Class Claims Filed Over Carcinogen Found in Neutrogena Sunscreen
On June 21, 2021, skincare giant Neutrogena was served class claims in federal court in the Central District of California alleging that the company’s sunscreen products contain dangerously high levels of benzene, a carcinogenic impurity that has been linked to leukemia and other cancers.
In the complaint, named plaintiff Shelli French describes how online, FDA-regulated pharmacy Valisure recently conducted an investigation on the carcinogenic potential of active ingredients in sun care products. High levels of benzene were detected in Neutrogena Ultra Sheer Weightless Sunscreen Spray SPF 100+ and SPF 70+, Neutrogena Beach Defense Oil-Free Body Sunscreen Spray SPF 100, Neutrogena Invisible Daily Defense Body Sunscreen Broad Spectrum SPF 60+ and Neutrogena Beach Defense Spray Body Sunscreen SPF 50 (collectively, “the Products”).
According to the complaint, all of the products contained concentrations of benzene in excess of the FDA limit of two parts per million (ppm). The plaintiff argues that despite the Neutrogena products containing the highest levels of benzene of any sunscreen Valisure tested, nowhere on the packaging of the Products does it state benzene as an ingredient. Valisure has announced that it believes that benzene entered the Products as a result of contamination during the manufacturing process, rather than as a design defect.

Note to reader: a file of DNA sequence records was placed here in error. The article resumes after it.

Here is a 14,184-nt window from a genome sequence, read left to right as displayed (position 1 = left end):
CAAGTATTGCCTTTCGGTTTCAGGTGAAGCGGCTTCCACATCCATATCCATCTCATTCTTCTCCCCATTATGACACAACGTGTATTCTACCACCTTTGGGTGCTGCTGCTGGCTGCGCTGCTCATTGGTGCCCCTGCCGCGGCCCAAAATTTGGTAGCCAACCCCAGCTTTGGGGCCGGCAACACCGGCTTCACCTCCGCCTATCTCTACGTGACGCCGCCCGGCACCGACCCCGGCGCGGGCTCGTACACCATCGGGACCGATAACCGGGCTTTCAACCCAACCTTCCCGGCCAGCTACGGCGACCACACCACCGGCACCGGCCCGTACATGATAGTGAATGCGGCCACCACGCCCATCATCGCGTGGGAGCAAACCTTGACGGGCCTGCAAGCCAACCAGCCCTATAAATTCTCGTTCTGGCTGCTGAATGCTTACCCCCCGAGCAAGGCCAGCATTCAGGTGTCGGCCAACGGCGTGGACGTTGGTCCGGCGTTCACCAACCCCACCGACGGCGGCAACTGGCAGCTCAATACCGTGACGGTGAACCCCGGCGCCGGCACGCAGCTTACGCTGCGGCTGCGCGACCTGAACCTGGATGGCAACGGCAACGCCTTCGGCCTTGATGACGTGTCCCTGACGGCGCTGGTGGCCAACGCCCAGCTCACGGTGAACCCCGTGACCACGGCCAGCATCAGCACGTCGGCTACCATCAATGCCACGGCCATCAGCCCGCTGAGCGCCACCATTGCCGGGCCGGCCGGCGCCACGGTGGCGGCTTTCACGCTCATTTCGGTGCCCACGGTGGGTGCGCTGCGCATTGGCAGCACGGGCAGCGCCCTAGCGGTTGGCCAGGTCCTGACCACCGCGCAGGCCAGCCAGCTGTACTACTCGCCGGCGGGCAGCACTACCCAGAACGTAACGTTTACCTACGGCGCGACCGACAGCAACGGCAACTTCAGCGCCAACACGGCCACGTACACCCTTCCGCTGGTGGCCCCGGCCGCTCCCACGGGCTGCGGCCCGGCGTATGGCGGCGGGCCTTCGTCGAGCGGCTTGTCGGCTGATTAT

On May 25, 2021, Valisure filed a citizen petition with the FDA to recall all batches of the products that contain benzene on the basis that they are adulterated under section 501 of the Federal Drug and Cosmetic Act (“FDCA”) and misbranded under section 502 of the FDCA. However, despite the knowledge of the presence of a known human carcinogen in its products, Neutrogena has failed to issue a recall. Instead, it issued a 25% off sale on all suncare sale advertised on its website on June 23, 2021.
The plaintiff is seeking to represent a class made up of all persons in the U.S. who purchased the Products. Additionally, the plaintiff seeks to represent a Florida subclass. The suit brings causes of action for breach of express warranty, breach of an implied warranty, violation of FDUPTA Fla. Sta. sections 501.201-213, fraudulent concealment, and unjust enrichment.
The case is: French v. Neutrogena, Case No.: 2:21-cv-05048, in the U.S. District Court for the Central District of California.
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